What Will Spotify’s Entrance into the Stock Market Mean for the Triangle’s Music Labels? | Music
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Tuesday, April 3, 2018

What Will Spotify’s Entrance into the Stock Market Mean for the Triangle’s Music Labels?

Posted by on Tue, Apr 3, 2018 at 3:34 PM

Spotify went public today, but how that will affect record labels across the worldーincluding those in the Triangleーremains largely unclear.


The world’s most popular music streaming service was preemptively valued at $132 per share by the New York Stock Exchange. But that price shot up to nearly $166 during its stock market debut, which elevated its overall value to almost $30 billion Tuesday, according to CNBC.


Spotify’s entrance as a publicly traded company has opened a dialogue about its relationship with record labels and artists, including those in North Carolina. Currently, the platform remains heavily dependent on partnerships with recording giants. Just four companies own 87 percent of the music on Spotify, according to the Guardian.

The company has frequently generated controversy over some artists' claims that it does not pay enough royalties. A now-famous feud with Taylor Swift ended last summer when Swift finally agreed to place her catalog back on the service. Meanwhile, local recording companies are rarely given such a large platform to negotiate their own terms with the service.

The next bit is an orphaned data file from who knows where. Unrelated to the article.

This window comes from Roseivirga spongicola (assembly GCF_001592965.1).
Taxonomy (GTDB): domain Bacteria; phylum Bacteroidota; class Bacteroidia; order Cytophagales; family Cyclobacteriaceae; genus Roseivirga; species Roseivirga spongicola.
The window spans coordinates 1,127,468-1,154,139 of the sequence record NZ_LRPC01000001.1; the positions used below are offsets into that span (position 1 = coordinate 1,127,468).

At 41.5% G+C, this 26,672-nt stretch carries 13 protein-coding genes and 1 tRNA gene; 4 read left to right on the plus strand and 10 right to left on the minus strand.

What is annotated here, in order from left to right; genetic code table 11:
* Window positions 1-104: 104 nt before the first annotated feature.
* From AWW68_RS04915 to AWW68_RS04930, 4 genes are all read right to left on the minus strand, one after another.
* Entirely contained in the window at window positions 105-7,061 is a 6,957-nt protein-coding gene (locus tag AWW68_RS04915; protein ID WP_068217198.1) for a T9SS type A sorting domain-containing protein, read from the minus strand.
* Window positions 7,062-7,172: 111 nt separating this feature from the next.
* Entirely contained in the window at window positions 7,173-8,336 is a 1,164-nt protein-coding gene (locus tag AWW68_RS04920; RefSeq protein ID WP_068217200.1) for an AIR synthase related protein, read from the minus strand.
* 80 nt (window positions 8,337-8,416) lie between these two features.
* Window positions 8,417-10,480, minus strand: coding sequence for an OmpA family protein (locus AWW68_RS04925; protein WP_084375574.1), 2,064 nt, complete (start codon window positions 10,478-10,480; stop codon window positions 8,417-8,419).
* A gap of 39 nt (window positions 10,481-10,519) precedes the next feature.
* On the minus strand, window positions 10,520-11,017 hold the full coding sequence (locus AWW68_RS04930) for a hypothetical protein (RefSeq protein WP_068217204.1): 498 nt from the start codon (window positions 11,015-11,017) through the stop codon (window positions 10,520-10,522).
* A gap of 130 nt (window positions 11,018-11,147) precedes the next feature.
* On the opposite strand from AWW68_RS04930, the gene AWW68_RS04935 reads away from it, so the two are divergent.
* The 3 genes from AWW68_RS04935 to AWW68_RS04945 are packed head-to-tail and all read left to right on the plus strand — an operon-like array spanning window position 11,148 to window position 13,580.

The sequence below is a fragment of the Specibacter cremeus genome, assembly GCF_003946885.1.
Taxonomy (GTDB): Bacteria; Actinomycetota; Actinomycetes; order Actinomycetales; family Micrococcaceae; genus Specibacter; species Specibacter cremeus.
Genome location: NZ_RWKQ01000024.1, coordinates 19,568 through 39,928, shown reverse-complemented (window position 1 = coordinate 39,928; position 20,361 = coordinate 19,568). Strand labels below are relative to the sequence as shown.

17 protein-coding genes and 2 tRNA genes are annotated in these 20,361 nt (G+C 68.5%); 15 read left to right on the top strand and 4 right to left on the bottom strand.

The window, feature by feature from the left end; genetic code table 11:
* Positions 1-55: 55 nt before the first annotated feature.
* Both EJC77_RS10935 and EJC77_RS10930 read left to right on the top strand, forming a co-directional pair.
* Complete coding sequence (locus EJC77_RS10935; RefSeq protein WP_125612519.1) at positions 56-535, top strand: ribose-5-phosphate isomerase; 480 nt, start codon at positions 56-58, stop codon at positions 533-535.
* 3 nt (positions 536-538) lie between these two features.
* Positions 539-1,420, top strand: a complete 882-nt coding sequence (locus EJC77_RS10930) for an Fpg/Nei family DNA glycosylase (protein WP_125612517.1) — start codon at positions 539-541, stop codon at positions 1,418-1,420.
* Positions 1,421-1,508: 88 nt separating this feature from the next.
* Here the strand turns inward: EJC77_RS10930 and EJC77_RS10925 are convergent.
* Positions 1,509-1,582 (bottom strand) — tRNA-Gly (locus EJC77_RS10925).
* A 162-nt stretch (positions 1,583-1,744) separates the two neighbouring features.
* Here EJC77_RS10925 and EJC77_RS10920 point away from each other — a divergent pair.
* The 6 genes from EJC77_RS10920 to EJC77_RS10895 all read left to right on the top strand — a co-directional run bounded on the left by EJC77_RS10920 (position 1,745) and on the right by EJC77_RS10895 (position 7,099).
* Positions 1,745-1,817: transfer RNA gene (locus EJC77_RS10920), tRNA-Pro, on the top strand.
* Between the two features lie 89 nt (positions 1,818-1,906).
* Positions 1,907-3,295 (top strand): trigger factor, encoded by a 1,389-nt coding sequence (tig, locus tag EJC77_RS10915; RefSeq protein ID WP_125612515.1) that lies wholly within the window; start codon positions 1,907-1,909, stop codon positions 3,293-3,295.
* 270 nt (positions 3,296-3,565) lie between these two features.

Brendan Greaves, cofounder of Paradise of Bachelors, a small, independent record label based in Chapel Hill, says he’s unsure how Spotify’s decision to go public might alter that power dichotomy.


“There is an obvious lack of parity as far as compensation and control when it comes to the majors versus independents, and I don’t know how that’s going to change,” Greaves explains. “With the infinite choice and options available to listeners, it’s hard to get their attention."

He continues, "They’re creating a very narrowly curated culture that can be tricky to become part of, though we’ve had great luck with Spotify playlisting some of our songs, and it is really helpful.”


Spotify entered the market in an unusual wayーvia a direct listing that does not require a partnership with an investment banking firm. The unorthodox move will streamline the trading process but could increase volatility in Spotify’s market value. It also means that shareholders who currently have a stake in the company can sell directly to the public.


Wilson Fuller, the head of digital at Merge Records in Durham, whose roster has included Arcade Fire, Neutral Milk Hotel, and Conor Oberst, doesn’t believe that Spotify's choice to go public will have much of an effect on independent labels. In particular, Fuller remains skeptical “that the folks buying stock will be any more pro-independent than the existing private leadership.”


That's not to say that Spotify hasn't made an effort to reach out to independent artists in other ways, though, Fuller points out.

"Spotify has consistently gotten better at working with independent partners since their launch, and I certainly expect that to continue," he says.

Despite boasting 157 million users and 71 million paying subscribers, Spotify has yet to turn a profit. That's largely because most of its revenue goes back to the artists and labels whose music is available for streaming on its service.

For companies with deeper wallets like Apple Music and Amazon, those losses aren't as significant. However, a shift by Spotify to focus on more independent artists and labels could loosen the majors’ tight grip on the market.


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